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Ontario, Canada


building on George street

Peterborough was first known as Scott’s Plains back in 1820 when the first settler Adam Scott, built a gristmill. His daughter was the first non-native child to be born in the area.


the town hall

When serious crop failures occurred in Southern Ireland, the Irish people were offered 415 land grants in the surrounding Peterborough townships. Peter Robinson, the brother of John Beverly Robinson, Chief Justice of Upper Canada, was chosen in 1825, to act as an agent for the government to bring the emigrants to Scott’s Plains. When the scheme was announced, he was overwhelmed with over 50,000 applications. From these, Robinson selected 2,024 to make the journey.


newer extension to the town hall
(church in the background)

Each family was given a cow, eight quarts of Indian corn, five bushels of seed potatoes, an axe, hammer, handsaw, a hundred nails, three hoes, a kettle, frying pan, and an iron pot. Eighteen months after their arrival, over 1300 acres had been cleared. In 1826, Robinson was honoured when this settlement was renamed as Peterborough.


main feature on George street

With this influx of people, economic development quickly followed with the establishment of mills on the Otonabee River and Jackson Park Creek. Quaker Oats became the largest flourmill in the British Empire. Naturally, lumbering was a major activity. The Dickson Lumber Company, founded in 1840 and now known as Peterborough Lumber, shipped lumber to Europe.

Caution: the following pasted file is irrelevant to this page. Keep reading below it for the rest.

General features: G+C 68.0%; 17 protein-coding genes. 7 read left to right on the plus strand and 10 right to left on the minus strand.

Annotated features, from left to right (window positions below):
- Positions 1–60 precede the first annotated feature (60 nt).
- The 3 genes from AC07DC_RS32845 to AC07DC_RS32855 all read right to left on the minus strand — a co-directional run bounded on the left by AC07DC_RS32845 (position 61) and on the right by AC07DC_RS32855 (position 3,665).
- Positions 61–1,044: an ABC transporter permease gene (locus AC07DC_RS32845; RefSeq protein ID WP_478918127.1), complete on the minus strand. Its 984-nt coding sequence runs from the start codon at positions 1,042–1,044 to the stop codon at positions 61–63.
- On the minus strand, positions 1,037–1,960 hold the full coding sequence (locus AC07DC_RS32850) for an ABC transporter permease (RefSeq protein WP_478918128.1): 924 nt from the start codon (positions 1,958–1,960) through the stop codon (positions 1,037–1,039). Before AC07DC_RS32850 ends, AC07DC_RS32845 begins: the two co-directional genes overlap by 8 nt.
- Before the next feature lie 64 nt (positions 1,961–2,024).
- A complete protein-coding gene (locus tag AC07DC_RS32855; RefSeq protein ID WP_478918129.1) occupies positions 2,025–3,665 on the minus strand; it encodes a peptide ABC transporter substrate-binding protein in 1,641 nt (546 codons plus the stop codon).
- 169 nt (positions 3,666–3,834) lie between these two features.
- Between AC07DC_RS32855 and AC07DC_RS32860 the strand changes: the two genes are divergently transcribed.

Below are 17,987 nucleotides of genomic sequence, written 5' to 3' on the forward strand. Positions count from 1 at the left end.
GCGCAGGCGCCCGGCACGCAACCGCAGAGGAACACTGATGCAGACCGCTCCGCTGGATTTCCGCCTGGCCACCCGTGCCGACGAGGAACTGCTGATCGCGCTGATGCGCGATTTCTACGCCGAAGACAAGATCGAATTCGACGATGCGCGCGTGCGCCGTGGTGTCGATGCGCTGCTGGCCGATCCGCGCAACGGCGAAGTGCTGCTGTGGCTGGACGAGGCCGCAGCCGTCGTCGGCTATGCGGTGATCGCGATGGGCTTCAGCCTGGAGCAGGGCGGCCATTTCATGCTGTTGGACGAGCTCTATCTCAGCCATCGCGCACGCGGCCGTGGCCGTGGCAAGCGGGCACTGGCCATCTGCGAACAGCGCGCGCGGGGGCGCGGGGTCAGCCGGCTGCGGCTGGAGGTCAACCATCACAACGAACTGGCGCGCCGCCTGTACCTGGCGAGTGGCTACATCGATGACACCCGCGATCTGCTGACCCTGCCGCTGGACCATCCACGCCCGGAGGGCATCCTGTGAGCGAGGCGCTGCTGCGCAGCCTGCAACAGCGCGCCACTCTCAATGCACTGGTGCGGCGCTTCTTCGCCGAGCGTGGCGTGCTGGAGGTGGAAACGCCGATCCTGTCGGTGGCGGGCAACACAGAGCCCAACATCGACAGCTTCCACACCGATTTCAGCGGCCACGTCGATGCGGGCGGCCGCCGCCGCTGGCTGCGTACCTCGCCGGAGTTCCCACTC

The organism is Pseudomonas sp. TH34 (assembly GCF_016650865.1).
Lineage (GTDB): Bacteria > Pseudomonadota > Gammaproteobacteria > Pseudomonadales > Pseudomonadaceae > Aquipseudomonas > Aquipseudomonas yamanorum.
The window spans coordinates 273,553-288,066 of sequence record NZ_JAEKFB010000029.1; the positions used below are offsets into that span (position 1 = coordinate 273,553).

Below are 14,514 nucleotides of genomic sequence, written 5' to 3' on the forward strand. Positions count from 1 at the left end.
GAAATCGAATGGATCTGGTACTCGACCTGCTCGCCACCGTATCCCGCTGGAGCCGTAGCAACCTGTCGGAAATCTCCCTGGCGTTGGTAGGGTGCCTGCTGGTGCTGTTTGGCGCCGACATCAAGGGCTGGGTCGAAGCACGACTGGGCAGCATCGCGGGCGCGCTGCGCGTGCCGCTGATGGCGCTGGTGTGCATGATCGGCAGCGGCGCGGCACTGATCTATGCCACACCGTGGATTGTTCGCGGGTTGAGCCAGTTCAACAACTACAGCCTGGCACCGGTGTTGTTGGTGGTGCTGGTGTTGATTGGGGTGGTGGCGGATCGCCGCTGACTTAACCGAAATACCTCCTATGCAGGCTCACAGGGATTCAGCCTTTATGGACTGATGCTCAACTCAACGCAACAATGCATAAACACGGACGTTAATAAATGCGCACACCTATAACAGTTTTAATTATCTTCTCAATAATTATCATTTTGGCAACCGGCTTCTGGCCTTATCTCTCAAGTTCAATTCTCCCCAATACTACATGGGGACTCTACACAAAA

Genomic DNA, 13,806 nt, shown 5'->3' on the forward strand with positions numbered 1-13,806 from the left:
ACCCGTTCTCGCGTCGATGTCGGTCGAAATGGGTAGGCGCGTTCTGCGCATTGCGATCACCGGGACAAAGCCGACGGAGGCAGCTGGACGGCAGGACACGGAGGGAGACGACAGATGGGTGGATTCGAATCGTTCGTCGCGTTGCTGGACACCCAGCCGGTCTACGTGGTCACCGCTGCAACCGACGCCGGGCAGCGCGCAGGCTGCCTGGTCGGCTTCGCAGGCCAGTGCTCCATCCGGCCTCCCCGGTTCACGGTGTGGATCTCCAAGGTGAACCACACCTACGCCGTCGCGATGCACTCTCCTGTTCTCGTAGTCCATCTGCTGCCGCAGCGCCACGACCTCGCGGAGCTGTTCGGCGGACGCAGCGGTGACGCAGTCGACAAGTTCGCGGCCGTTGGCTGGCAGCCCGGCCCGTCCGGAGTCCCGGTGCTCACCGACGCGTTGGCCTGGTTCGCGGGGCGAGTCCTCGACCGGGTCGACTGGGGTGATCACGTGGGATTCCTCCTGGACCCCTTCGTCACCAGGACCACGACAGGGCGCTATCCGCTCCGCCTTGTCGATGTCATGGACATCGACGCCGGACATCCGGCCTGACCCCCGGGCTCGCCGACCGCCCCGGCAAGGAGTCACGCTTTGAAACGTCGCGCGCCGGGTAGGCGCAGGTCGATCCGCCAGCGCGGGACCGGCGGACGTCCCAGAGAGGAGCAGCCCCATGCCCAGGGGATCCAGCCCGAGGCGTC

scones at the Museum Peach Tea

However, it was the canoe that made Peterborough famous. The first “cedar strip” canoe was said to have been built in Lakefield in 1849, and by 1880 John Stephenson, of Peterborough was marketing his “Cedar rib canoe” in Canada, the US, and England. This grew into the Peterborough Canoe Company, which, in 1956 was the largest boat manufacturer in Canada.


saddle shop

The Hudson Bay Company was the largest buyer of Peterborough freight canoes (25 feet long, carrying 3000-5000 lbs), which were also a popular item during the Klondike gold rush of 1898.


railroad coming across Otonabee river


train station

Another custom built model was the “Girling Canoe”. The woman passenger was seated in a long deck in the bow, while her suitor sat in a specially moulded seat in the stern. Cabinets were fashioned under the deck on both sides of the foremost seat; one presumably was for the storage of drinks, while the other held a built-in phonograph and records. It was from her comfortable bow seat that the female passenger could coyly trail her fingers through the rippling waters, presenting an alluring picture her paddler could not resist.


war memorial

During both World Wars, the manufacturing machinery, equipment, and expertise of the PCC (Peterborough Canoe Club) were requisitioned by the government of Canada. During World War I, thousands of wooden boxes were made as containers for shells. The Second World War saw the factory manufacturing such things as pontoons for bridge building, assault boats, Royal Canadian Air Force crash boats, and airplane skis. Snow skis were made in 1940 for shipment to Finland, where they were put to use fighting an invasion by the Soviet Union.

listen to "The Wolf" at 101.5 FM

Today, Peterborough (pop.7O, 000) has a wealth of art galleries, museums and historical points of interest to explore.

Text by Ontario Waterway Cruises


featuring trips to the Peterborough Liftlock
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